Candombe is an Uruguayan music and dance style that comes from African slaves. It is considered an important aspect of the culture of Uruguay and was recognized by UNESCO as a World Cultural Heritage of humanity.
This Uruguayan music style is based on three different drums: chico, repique and piano drums. This music style is usually played in February during carnival in Montevideo, Uruguay at dance parades called "Llamadas" and "Desfile Innaugural del Carnaval". In the late 1960s and early 1970s candombe was mixed with elements from 60s pop music and bossa nova to create a new genre called candombe beat. The origin of this genre was largely said to be the work of Eduardo Mateo, a Uruguayan singer, songwriter and musician. This style was later adopted by Jaime Roos and Ruben Rada, as well as several Montevideo-based bands that further mixed it with rock.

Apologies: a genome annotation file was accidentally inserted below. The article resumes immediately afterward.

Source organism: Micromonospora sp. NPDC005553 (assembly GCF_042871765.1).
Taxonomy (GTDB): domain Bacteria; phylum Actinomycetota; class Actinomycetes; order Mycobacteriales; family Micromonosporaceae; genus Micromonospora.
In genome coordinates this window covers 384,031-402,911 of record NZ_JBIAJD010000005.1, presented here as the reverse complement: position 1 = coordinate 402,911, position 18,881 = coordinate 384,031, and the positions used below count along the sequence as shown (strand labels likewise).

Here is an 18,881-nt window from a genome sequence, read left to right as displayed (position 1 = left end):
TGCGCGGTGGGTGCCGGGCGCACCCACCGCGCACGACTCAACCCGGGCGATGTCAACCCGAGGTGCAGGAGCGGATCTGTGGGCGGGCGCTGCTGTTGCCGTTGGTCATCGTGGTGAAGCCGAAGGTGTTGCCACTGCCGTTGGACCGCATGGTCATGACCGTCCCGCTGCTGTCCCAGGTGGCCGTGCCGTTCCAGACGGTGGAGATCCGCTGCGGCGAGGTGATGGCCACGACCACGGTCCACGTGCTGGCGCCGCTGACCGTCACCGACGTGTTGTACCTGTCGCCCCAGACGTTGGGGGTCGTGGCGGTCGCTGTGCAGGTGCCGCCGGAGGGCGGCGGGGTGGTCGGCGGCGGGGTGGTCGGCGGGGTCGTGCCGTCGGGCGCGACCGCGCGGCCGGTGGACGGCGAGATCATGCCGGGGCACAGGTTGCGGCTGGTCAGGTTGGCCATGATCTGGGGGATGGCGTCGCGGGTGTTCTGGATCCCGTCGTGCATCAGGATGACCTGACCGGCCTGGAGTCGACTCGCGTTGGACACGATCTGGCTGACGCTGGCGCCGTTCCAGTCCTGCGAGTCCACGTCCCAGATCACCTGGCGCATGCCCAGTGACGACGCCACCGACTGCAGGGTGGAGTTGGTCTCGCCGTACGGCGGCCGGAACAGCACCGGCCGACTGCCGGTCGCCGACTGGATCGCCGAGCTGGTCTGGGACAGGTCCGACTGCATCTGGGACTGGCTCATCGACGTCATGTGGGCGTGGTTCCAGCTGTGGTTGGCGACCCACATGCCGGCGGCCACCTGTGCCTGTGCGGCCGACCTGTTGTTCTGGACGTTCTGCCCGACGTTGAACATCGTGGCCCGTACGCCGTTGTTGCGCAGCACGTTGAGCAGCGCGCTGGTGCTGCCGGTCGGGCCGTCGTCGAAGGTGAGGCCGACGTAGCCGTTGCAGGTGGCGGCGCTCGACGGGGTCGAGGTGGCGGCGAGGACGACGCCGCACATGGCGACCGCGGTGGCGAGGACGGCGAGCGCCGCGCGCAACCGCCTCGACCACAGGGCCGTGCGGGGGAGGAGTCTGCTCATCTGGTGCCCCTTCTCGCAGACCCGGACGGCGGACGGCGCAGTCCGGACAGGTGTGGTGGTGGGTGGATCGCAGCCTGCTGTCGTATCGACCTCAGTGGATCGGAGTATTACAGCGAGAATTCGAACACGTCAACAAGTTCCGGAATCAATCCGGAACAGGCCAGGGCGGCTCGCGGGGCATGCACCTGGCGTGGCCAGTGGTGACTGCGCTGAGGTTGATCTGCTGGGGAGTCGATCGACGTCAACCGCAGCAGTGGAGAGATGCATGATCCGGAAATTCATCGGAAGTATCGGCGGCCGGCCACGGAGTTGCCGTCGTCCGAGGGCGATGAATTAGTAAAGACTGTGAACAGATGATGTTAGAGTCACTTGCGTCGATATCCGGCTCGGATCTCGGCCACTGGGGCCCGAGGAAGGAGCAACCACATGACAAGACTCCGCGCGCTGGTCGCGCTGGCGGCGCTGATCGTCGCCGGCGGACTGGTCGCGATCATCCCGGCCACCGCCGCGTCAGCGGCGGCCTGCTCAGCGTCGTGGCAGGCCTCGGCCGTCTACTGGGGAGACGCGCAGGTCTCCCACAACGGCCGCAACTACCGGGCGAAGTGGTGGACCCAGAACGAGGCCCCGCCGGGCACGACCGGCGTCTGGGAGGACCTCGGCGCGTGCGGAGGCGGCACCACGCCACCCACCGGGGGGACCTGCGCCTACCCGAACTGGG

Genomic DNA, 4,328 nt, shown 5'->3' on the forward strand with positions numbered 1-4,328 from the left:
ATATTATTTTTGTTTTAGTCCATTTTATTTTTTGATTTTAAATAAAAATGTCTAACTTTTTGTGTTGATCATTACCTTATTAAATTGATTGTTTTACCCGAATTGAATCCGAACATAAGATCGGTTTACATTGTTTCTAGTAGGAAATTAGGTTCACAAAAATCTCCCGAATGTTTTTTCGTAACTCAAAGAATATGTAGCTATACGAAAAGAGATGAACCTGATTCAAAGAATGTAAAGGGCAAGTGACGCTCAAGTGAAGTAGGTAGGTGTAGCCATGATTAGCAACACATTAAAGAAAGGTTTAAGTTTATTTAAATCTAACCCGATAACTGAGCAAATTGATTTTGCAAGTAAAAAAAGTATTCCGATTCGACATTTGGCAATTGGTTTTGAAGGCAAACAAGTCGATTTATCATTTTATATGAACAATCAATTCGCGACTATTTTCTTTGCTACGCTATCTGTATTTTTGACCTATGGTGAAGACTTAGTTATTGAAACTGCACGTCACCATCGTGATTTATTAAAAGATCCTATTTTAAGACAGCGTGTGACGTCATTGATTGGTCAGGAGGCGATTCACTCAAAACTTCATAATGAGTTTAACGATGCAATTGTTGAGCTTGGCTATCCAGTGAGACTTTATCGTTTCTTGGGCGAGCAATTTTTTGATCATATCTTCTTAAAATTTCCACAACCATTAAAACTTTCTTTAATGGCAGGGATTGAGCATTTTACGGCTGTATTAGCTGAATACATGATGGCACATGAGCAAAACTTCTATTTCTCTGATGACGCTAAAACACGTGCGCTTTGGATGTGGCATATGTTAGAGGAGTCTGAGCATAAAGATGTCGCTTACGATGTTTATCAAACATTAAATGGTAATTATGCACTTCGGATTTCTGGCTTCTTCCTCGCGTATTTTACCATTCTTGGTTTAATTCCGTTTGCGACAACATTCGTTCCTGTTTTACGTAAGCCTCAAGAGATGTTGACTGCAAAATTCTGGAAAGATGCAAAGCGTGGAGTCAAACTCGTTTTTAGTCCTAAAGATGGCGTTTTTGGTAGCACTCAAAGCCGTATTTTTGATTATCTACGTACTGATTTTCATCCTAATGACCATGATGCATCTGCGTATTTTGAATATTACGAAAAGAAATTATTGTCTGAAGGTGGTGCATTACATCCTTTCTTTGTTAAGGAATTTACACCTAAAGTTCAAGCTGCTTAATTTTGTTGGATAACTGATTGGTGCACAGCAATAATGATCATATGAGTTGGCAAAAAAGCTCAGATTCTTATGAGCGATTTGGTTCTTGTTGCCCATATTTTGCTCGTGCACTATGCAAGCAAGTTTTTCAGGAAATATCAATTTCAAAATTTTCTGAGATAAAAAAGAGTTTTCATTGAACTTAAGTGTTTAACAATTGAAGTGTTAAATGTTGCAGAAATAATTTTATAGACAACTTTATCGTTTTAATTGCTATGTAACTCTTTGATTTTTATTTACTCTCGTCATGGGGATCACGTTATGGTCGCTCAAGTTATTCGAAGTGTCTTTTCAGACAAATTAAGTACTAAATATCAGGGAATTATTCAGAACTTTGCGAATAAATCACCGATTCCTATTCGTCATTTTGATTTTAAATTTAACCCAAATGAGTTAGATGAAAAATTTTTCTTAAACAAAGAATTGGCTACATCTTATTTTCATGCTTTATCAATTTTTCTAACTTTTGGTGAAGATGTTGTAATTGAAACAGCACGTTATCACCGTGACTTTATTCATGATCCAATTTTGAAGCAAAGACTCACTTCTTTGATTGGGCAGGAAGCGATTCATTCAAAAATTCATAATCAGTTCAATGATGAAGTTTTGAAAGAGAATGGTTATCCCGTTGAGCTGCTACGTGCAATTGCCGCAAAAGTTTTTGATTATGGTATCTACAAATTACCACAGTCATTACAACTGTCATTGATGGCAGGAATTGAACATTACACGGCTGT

To a lesser extent, Candombe is practiced in Argentina, Paraguay and Brazil. In Argentina, it can be found in Buenos Aires, Santa Fe, Paraná, and Corrientes. In Paraguay this tradition is continued in Kamba Kua (Camba Cua), an Afro-Paraguayan community in Fernando de la Mora near Asuncion. Also, in Brazil, it still retains its religious character and can be found in Minas Gerais State.